Recently the VA Center for Minority Veterans worked with the Oneida Community Health Center to develop a sharing agreement proposal for review and approval by the Milwaukee VA Medical Center. This agreement would enable us to provide medical care at a location convenient to veterans who are members of the Oneida Tribe of Indians of Wisconsin. The VA Black Hills Health Care System has established six community based health-care clinics throughout South Dakota, putting VA medical care closer to reservations where Native American veterans live. The Fort Harrison, Montana, VA Medical Center has entered an agreement with the Public Health Service Hospital at Browning to provide community based treatment, while VA provides inpatient care. In addition, the Fort Harrison VAMC sponsors the Annual Native American Youth Olympics with the Montana National Guard and provides support and the site for the Annual Big Sky POW WOW. At the Grand Junction, Colorado, VAMC, the tribal council provides transportation to Native American veterans from the Duchesne Reservation in eastern Utah to the medical center.
Two of our medical centers, Prescott and Phoenix, have Native American Traditional Counselors who provide an array of traditional Native counseling and ceremonial services under fee-basis appointments. Counselors incorporate traditional Native services into veterans' overall treatment plans.
The Operation Desert Foot/PACT (Prevention/Amputation Care and Treatment) program evolved through collaborative efforts of the Prosthetics and Surgical Departments of the Phoenix VAMC. Since 1994, team members have visited the Navajo Nation to perform screenings on Native American veterans who may be at risk for amputation due to peripheral vascular disease. The program is being extended to the Hopi veterans in Arizona.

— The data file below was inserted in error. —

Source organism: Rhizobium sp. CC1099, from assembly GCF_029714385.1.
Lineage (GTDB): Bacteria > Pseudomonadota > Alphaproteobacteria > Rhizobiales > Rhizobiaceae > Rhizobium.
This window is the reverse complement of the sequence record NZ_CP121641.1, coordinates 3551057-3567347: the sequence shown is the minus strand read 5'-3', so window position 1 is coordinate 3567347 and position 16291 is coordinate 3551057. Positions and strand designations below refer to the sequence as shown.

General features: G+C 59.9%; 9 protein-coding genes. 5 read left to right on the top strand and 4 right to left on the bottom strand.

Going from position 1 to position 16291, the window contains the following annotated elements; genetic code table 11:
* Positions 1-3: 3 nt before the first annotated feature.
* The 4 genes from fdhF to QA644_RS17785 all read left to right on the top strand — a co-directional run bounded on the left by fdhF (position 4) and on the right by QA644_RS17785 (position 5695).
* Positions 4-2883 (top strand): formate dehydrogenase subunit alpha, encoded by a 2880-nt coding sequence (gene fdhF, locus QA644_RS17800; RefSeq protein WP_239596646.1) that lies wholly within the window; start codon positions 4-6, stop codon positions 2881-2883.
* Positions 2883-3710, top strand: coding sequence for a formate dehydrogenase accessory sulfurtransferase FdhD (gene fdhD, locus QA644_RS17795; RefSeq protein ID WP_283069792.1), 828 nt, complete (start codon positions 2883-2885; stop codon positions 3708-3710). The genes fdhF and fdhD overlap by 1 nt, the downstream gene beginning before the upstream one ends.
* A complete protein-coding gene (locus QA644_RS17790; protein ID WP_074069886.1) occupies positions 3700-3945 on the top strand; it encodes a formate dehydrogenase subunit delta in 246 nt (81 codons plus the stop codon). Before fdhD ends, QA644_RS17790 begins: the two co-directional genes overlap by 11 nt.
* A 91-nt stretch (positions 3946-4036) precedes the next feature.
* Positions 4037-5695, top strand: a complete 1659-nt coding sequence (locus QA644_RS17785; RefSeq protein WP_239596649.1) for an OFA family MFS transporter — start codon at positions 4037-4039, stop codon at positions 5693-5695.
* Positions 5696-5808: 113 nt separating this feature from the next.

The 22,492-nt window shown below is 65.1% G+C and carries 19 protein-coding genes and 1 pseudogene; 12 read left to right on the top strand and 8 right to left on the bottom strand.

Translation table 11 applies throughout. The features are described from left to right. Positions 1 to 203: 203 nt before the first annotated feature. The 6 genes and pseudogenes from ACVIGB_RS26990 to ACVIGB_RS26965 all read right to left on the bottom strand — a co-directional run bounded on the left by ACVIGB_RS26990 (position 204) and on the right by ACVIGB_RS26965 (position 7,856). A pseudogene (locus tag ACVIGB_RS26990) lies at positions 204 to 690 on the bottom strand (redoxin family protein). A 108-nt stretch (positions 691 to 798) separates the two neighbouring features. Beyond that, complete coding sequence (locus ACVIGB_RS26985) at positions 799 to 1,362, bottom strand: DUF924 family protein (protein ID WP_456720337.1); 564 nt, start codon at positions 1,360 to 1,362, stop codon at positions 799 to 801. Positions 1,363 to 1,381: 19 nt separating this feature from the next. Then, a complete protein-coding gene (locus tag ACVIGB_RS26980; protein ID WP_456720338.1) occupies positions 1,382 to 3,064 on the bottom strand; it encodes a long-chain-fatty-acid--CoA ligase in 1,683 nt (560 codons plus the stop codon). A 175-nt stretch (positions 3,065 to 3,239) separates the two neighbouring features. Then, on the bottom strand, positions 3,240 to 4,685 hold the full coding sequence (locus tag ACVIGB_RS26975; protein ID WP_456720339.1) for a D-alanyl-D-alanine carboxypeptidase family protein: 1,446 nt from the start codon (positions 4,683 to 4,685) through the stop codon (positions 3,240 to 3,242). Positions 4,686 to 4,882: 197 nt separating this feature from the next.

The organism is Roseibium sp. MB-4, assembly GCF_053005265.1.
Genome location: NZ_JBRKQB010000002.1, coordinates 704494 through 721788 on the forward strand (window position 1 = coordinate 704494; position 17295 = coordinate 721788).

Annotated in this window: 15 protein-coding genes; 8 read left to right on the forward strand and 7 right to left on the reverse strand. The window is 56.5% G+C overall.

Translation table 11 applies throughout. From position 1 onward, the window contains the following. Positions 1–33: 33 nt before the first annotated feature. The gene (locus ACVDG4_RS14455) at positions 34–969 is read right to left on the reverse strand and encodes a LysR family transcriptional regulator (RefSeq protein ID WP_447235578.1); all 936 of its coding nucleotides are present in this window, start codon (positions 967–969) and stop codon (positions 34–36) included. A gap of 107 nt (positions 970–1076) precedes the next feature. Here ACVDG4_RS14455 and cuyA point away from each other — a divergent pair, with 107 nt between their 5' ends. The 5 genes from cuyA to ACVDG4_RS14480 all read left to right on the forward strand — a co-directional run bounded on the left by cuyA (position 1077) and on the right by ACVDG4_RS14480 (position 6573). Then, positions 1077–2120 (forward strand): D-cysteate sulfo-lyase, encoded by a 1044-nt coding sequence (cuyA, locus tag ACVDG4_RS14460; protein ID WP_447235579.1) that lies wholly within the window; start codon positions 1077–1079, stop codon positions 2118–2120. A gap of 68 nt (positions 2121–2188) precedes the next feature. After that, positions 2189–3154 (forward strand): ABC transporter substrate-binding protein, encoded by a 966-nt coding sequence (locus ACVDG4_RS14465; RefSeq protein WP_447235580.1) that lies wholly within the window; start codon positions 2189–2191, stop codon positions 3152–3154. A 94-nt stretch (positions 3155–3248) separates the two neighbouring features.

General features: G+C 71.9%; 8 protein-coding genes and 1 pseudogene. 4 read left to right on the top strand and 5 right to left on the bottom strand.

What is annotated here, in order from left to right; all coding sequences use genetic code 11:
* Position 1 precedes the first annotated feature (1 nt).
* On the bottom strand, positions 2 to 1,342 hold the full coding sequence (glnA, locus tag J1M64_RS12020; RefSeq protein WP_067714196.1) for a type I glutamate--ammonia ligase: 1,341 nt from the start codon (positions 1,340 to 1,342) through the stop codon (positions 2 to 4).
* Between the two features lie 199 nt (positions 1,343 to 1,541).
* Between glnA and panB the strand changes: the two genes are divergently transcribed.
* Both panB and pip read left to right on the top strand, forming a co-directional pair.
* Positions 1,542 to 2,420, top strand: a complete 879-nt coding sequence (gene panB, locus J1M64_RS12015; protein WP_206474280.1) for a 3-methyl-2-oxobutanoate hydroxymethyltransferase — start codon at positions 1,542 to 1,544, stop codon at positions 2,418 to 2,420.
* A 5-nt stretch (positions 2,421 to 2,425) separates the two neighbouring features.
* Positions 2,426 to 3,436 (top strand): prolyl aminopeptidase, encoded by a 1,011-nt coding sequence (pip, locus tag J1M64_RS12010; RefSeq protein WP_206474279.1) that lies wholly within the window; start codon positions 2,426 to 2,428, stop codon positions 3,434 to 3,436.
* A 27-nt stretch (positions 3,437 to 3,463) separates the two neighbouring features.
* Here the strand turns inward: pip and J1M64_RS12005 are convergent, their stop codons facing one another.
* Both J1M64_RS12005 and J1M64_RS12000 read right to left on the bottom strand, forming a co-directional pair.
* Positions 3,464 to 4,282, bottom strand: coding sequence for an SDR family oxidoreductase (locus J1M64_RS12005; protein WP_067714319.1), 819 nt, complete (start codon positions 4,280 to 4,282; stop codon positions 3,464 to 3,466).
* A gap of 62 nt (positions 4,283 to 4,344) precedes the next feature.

Since the 1980s, VA has included culture unique training in the area of mental health (e.g., Post-traumatic Stress Disorder [PTSD]) care for Native American veterans. Since the National Vietnam Veterans Readjustment Study did not include a special focus on Native American veterans, Congress, in Public Law 101-507, mandated the Matsunaga Vietnam Veterans Project (MVVP). Under the MVVP, VA's National Center for PTSD has conducted an epidemiological study among American Indian and Asian-Pacific Islander Vietnam veterans. The study is completed and is in the process of publication. We now know, as a result of this study, that Native American Indian veterans have a greater incidence of PTSD than other veterans. We have established several working groups to respond to the Matsunaga findings and to ensure that issues raised in the study are appropriately addressed.
With regard to clinical programs, there exist a variety of locally developed activities, focusing particularly on substance abuse and PTSD treatment as well as general psychiatry. We recognize the importance of traditional Native American healing practices and have incorporated these methods in our western mental health approaches to treating Native American veterans. It also should be noted that the Pacific Center for PTSD was created to specifically address the clinical, research and educational issues related to PTSD in Asian-pacific Islanders including Native Hawaiians. The Pacific Center, located on the island of Oahu, is a part of the National Center for PTSD, and participated in the Matsunaga Study. Clinical PTSD services for Native Hawaiians are provided through a PTSD Clinical Team on Oahu, a PTSD Residential Rehabilitation Program on Hilo and through a group of mental health clinics on the neighbor islands.